Wednesday, March 27, 2013

Judge accused of mocking aviation experts

The judge who oversaw a case that led to a Pacific Blue pilot being convicted of flying out of Queenstown outside of Civil Aviation Authority rules mocked the expert witnesses who gave evidence, an aviation commentator says.

Peter Clark said that while he accepted Judge Kevin Phillips' decision, he was concerned with the judge's criticism of expert witnesses in his written decision.

"I don't think he has any right to do that. These guys are called as experts and say what they think."

Air New Zealand pilot and instructor Captain Stewart Julian and Captain Frederick Douglas were called as defence witnesses in support of pilot Roderick Gunn.

Gunn was fined $5100 for carelessly operating a Sydney-bound Pacific Blue plane with 70 people on board in dark conditions and outside the airline's and Civil Aviation Authority flight rules on June 22, 2010.

He was also ordered to undertake extensive training before renewing his license and not to operate as a pilot in command of flights in and out of Queenstown for 12 months.

In his decision, the judge rejected evidence given by Mr Douglas and Mr Julian and questioned their objectivity and independence.

"It seems this judge has something against pilots," Mr Clark said.

"He doesn't like what they do and how they make a decision and how they go about implementing their decision."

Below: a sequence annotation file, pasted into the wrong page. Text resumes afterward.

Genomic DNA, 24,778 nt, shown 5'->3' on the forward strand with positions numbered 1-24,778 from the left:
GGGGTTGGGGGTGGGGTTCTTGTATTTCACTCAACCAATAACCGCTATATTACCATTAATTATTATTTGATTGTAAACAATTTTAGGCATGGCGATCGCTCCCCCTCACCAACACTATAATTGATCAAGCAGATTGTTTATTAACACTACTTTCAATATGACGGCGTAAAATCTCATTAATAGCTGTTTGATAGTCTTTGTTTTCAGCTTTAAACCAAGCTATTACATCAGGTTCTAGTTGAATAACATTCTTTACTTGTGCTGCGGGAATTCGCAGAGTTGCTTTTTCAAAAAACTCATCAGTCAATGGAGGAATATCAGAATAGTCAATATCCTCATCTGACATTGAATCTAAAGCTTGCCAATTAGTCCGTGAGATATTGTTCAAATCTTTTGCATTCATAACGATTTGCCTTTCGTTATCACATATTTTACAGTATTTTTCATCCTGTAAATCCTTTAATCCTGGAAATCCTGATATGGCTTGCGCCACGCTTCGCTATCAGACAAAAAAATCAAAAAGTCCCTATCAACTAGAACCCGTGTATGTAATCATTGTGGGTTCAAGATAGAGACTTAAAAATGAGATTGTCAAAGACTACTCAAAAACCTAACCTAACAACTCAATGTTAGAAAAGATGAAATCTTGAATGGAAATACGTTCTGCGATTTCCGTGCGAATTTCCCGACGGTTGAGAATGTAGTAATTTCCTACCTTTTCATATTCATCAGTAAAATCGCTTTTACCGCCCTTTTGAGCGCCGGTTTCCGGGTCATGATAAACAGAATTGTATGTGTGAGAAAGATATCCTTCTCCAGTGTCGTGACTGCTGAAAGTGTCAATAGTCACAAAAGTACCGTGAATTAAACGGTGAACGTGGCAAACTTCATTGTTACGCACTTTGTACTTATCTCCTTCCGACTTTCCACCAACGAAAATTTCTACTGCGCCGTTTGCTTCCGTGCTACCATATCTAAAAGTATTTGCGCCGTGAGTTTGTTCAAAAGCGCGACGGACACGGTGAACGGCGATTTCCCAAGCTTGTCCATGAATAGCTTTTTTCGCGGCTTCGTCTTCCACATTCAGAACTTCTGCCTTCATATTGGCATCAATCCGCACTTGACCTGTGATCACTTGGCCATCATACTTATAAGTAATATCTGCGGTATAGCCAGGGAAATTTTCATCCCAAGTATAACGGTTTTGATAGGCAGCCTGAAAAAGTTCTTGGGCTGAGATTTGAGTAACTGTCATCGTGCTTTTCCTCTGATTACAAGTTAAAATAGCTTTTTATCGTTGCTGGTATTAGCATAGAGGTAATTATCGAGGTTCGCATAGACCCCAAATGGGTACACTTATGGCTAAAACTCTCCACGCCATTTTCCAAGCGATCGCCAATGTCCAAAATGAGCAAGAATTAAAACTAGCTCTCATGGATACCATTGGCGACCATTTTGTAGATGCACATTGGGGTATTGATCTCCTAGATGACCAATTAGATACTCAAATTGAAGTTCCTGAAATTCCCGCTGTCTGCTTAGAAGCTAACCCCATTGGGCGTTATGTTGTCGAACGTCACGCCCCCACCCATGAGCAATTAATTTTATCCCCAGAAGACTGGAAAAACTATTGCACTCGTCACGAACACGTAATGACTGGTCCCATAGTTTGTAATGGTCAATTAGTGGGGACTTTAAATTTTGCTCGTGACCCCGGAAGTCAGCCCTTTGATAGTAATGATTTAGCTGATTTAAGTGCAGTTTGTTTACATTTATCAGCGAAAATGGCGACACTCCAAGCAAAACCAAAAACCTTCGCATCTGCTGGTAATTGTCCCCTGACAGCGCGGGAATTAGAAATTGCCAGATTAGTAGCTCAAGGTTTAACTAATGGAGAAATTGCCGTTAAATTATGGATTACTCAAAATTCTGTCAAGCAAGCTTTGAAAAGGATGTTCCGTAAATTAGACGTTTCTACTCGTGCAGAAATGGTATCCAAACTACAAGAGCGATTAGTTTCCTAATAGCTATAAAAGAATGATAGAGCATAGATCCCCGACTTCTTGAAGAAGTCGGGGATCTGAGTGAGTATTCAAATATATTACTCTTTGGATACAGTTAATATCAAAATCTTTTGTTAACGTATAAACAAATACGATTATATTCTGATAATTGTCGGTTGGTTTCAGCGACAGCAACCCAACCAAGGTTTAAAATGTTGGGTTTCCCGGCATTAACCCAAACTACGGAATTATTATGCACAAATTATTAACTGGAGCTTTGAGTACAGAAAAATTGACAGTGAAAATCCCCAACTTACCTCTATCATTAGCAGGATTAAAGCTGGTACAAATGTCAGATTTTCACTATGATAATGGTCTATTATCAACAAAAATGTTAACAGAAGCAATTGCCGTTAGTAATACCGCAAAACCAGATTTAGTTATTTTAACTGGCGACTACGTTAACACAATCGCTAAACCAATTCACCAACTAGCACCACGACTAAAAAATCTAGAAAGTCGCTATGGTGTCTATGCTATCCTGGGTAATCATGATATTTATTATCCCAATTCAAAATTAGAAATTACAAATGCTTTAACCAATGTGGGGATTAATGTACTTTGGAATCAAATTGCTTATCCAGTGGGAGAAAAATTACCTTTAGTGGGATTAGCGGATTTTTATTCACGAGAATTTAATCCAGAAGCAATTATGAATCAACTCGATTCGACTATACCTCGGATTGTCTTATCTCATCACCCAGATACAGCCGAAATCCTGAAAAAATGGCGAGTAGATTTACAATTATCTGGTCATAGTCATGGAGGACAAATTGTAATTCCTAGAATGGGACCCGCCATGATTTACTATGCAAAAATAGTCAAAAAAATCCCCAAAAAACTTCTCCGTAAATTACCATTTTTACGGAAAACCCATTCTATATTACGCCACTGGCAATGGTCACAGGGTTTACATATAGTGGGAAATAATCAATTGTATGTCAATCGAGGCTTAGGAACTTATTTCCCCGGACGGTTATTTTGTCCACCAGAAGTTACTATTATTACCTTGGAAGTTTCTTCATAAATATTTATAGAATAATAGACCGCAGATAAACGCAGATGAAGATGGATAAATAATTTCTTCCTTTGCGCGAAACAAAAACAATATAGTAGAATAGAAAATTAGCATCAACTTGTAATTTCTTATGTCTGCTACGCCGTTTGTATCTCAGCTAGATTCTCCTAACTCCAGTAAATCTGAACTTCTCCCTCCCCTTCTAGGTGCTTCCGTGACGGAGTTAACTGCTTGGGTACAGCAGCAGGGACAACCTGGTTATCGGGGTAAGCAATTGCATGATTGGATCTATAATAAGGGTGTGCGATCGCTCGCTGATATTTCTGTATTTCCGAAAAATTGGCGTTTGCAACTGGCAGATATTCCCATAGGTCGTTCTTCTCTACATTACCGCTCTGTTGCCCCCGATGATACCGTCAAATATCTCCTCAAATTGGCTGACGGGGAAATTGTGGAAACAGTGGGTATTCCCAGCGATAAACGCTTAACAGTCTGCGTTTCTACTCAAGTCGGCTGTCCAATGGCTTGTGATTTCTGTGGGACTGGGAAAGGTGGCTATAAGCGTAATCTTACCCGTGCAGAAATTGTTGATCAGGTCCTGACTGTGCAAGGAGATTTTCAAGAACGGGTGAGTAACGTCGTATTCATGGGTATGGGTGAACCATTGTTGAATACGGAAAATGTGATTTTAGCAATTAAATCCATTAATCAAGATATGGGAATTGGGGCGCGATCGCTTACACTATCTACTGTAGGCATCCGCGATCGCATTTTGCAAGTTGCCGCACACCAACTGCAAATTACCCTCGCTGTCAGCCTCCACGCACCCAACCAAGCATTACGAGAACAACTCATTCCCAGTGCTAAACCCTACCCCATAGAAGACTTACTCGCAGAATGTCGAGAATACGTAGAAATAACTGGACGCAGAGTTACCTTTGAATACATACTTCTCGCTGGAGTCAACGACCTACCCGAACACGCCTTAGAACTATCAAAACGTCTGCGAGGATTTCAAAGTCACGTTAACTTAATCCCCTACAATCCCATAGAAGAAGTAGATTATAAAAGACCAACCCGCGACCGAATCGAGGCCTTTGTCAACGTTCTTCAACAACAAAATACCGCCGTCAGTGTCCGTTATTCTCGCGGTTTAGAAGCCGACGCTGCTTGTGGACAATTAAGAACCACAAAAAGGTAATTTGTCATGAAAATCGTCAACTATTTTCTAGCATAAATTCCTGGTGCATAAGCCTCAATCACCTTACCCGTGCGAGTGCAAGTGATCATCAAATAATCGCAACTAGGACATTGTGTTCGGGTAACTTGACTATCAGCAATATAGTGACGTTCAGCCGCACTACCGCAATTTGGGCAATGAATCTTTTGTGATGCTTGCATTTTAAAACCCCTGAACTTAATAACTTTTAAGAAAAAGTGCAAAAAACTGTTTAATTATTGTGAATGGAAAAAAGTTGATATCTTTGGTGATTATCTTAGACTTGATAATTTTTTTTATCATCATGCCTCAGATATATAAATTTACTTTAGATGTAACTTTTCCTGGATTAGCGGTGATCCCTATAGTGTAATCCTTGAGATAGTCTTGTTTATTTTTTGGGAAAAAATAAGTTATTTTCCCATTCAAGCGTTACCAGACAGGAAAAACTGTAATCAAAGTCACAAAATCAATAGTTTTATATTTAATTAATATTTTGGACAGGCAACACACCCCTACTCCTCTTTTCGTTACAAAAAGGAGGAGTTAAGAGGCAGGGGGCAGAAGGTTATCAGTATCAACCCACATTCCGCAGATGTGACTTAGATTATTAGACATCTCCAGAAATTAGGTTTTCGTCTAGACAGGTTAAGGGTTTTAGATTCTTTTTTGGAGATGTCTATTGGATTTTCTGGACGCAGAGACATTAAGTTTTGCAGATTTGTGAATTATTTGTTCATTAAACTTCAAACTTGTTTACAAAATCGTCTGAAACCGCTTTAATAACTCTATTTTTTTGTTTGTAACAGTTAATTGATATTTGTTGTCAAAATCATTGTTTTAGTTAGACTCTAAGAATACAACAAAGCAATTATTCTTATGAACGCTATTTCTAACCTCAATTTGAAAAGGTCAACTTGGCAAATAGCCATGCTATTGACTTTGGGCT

He appeared to be mocking the expert witnesses, he said.

Pilots made correct decisions 99.9 per cent of the time based on safety as they, too, wanted to get home.

Mr Clark was also surprised that the judge had suggested peer pressure or pressure from Gunn's employers might have been a factor in the takeoff.

"It's the normal pressure of running any business. Everyone has pressure but to blame that as an endemic problem ... he doesn't know that. He has no idea."

Defence counsel Matthew Muir said he had not spoken to Gunn since the sentencing although Gunn was greatly relieved that he was not disqualified from flying.

He declined to comment on the judge's criticism of expert witnesses.

"I don't think it would be appropriate to comment on that issue while the position in respect of any appeal remains as it is, which is no instruction."

Few of the organizations involved were prepared to comment yesterday.

Airways NZ spokeswoman Philippa Sellens said the business, which is responsible for air traffic controllers, was satisfied it had acted entirely within regulatory guidelines during the incident.

New Zealand Air Line Pilots' Association president Glen Kenny said the association was reviewing the court decision and would not make any further comment until the next course of action, if any, was determined.

The Civil Aviation Authority and Air New Zealand declined to comment.

A spokeswoman for Virgin Australia, the owner of Pacific Blue, said the company accepted the decision of the court and would not go into further detail. 


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